Christian Students’ Rights in Public Schools

The Students’ Bill of Rights was produced by the American Family Association Law Center. This document may be freely copied and distributed.

1. You have the right to meet with other Christian students on campus for prayer, Bible study, and Worship. The First Amendment guarantees the right of freedom of association with others.

2. You have the right to form and meet with Bible clubs and prayer groups on campus. The U.S. Supreme Court has held that the federal Equal Access Act gives students the right to organize and participate in Bible clubs and prayer groups, just like any other club that is not related to curriculum.

3. You have the right to share your Christian faith on campus. The First Amendment guarantees freedom of speech, which can not be prohibited on school grounds without significant justification.

4. You have the right to wear Christian t-shirts or symbols to express your beliefs through your clothing, jewelry, buttons, etc.

5. You have the right to carry your Bible, and read it during unassigned reading time on campus.

6. You have the right to publicize the gospel or hand out tracts on campus. First Amendment free speech rights include the right to hand out literature, use school bulletin boards, school news- papers or other methods of communication available to students.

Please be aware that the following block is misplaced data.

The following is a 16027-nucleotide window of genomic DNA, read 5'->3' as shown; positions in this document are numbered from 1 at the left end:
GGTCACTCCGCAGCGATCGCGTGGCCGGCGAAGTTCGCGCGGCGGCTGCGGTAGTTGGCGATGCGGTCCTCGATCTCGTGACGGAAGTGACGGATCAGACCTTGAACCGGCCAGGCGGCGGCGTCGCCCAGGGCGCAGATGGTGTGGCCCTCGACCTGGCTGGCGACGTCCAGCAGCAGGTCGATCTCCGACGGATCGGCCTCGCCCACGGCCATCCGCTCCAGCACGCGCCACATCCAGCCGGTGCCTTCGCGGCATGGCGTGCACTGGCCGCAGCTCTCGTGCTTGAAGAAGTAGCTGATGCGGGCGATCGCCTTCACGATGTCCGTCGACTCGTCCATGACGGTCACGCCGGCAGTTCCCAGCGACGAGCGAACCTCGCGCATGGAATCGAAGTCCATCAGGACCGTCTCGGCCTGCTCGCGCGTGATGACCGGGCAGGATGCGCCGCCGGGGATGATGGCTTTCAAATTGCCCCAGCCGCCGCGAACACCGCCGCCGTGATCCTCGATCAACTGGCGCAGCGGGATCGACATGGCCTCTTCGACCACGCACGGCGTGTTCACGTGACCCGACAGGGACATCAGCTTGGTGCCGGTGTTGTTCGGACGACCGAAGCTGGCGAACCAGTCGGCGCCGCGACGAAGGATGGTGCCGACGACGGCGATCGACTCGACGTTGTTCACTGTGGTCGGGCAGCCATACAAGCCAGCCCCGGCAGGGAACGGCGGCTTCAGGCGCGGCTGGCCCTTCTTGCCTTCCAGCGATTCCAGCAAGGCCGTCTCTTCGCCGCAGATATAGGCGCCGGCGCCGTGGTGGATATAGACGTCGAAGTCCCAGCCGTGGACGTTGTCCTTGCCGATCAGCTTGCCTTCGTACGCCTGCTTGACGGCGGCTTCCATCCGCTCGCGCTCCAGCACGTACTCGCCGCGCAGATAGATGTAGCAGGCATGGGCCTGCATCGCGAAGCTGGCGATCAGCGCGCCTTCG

7. You have the right to include religious themes or points of view relevant to school projects. Nothing in the Constitution prevents the mention of religion or religious beliefs in school. In fact, religion can be legitimately studied, if the school does not try to advocate a particular faith.

8. You have the right to study and to observe Christmas and Easter holidays on campus. These have been held to be part of the culture and heritage of our country.

9. You have the right to voluntarily participate in prayer at school. The only prayers which have been held unconstitutional are those which are mandatory and initiated by the school administration. Student-led initiated prayers are allowed.

10. You have the right not to participate in activities (or possibly classes) that conflict with sincerely held religious beliefs.

The Right to Petition

Another right brought to our attention is the right to meet with School Officials According to J.W. Brinkley and Roevery Communications. “The First Amendment to the Constitution forbids Congress to make any law that would restrict the right of the people to petition the Government (School officials).”